The pandemic has exposed the urgent need for radically interoperable data that can be easily shared between providers in real time. To achieve this goal, the US Department of Health and Human Services (HHS) finalized two rules in March 2020 with two main objectives — to promote the interoperability principles and to provide patients with better control over their health data.

Deloitte’s survey on the future of virtual health revealed that as much as 94% of industry leaders expected next-gen interoperability solutions to be the industry norm by 2030.


Deloitte Infographics 2

Source: Deloitte

Tighter AI integration

From automating administrative tasks to informing clinical decision-making, artificial intelligence has been making significant strides in the healthcare space. Now as COVID-19 has redefined healthcare needs, the adoption of AI technology has become “a top three thought process for major stakeholders in healthcare”, according to Vince Vickers, KPMG Healthcare Technology Leader.

With the ability to quickly process vast amounts of medical data and uncover hidden patterns, AI can help healthcare and life sciences professionals track the infection spread and accelerate drug discovery. Deep learning, a subset of AI, enables physicians to automate clinical image analysis and identify even the slightest abnormalities, which significantly speeds up clinical workflows and improves diagnostics accuracy.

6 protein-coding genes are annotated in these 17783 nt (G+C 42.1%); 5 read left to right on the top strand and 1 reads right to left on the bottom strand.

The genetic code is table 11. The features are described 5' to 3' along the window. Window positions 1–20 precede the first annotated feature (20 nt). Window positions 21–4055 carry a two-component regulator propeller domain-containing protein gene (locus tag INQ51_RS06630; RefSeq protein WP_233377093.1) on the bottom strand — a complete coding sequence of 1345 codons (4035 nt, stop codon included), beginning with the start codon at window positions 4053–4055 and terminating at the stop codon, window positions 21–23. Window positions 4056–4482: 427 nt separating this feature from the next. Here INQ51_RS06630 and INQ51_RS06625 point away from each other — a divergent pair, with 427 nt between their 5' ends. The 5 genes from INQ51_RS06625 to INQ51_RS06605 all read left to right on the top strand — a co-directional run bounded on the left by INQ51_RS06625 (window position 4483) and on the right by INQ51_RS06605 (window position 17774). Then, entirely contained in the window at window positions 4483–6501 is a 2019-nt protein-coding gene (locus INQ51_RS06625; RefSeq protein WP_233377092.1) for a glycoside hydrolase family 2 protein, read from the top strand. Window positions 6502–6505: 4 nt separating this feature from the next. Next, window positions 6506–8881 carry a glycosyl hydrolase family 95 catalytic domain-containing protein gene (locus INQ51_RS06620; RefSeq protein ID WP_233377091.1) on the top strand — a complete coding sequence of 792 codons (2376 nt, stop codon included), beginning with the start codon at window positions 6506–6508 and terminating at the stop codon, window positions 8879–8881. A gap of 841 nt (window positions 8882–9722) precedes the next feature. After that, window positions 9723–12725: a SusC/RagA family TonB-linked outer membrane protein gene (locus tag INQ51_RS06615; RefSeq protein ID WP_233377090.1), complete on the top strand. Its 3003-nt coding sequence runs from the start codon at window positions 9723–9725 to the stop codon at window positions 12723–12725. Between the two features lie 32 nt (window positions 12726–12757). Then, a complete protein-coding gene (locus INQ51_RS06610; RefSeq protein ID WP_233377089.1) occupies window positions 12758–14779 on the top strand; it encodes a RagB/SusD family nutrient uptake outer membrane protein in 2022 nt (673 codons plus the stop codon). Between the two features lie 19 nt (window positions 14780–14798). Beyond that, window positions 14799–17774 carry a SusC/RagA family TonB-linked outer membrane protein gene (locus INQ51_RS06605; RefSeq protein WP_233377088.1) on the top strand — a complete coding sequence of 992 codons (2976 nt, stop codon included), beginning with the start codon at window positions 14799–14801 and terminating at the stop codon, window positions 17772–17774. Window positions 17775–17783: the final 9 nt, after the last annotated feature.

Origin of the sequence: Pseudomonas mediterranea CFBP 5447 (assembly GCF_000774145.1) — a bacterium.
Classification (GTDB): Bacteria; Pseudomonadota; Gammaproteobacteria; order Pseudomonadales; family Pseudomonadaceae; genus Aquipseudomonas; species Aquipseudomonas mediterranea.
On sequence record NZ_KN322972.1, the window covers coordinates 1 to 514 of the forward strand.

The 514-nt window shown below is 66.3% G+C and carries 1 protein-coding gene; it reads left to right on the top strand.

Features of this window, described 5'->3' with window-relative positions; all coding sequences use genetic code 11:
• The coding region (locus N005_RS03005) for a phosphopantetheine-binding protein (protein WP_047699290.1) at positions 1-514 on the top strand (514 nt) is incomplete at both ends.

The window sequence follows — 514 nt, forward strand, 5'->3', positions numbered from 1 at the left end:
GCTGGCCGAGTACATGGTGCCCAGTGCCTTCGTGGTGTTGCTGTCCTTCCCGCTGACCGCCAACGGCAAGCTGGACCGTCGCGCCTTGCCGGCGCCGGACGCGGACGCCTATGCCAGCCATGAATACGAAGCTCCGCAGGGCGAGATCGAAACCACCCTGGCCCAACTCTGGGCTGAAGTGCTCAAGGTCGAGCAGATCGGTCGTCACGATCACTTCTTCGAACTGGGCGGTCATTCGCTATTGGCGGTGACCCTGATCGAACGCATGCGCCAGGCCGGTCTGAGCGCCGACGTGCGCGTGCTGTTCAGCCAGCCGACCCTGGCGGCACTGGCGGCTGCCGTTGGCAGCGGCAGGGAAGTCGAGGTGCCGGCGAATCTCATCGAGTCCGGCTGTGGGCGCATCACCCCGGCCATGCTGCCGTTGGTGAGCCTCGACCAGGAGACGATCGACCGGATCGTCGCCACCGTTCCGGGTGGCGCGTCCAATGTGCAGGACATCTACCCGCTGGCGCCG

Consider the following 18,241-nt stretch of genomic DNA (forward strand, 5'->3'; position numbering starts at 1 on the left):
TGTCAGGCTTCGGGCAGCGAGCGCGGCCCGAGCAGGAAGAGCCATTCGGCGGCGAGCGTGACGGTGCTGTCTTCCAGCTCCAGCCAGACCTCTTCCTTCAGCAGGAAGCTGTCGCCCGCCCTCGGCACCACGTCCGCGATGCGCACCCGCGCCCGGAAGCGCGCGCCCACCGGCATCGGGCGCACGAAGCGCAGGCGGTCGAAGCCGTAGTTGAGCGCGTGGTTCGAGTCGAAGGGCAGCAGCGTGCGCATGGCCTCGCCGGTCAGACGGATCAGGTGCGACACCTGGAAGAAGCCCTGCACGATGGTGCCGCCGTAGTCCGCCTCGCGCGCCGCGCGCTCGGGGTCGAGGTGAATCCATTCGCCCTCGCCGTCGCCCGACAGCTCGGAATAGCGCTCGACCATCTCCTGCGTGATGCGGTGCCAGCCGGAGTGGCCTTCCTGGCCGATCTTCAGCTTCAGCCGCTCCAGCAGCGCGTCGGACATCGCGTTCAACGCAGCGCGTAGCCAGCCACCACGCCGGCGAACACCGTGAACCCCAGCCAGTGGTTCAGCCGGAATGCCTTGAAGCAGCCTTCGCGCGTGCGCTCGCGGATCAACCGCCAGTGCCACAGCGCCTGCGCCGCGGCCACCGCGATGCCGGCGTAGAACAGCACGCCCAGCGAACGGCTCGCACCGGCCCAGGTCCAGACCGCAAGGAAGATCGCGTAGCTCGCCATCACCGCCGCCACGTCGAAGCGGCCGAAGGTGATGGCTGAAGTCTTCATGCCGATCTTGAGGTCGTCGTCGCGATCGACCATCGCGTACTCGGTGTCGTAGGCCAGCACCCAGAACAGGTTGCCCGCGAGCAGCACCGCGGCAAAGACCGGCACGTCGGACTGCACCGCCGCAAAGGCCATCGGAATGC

Cybersecurity is a shared responsibility

The rise of telehealth comes with its own set of challenges, one of which is cybersecurity. Healthcare has always been a target for cyberattacks, but as the landscape is being continuously expanded with new technological solutions and connected devices, the attack surface increases, too. Moreover, relaxed regulations around telemedicine services made it easier for patients to access much-needed care but also put data privacy at risk.

Securing the future of virtual healthcare is a shared responsibility and requires the participation of all stakeholders. To ensure patient’s data privacy, healthcare organizations need to transition from consumer-grade video conferencing platforms to HIPAA-compliant healthcare solutions that employ robust security protocols, end-to-end encryption, multi-factor authentication, configuration management, active monitoring, and other technical safeguards.

With the abundance of home medical devices and wearables that transmit critical health data, medical device manufacturers need to implement adequate firmware and hardware-based safety controls to minimize security risks.

Wrapping up

In a matter of one year, we have seen virtual care go from extremely rare to a near-default option across a range of care delivery applications. Virtual urgent and non-urgent care, multi-specialty consults and follow-up visits, remote patient monitoring and telepsychiatry services — virtual healthcare is stepping up to close care gaps and improve patient outcomes.

Moving into the post-pandemic future, technology will continue to shape up the healthcare landscape. From wearables to smart medical devices, digital health tools will become more widespread and enhanced with AI capabilities. But to ensure that all pieces of the puzzle work together, a greater focus on data interoperability and security is needed.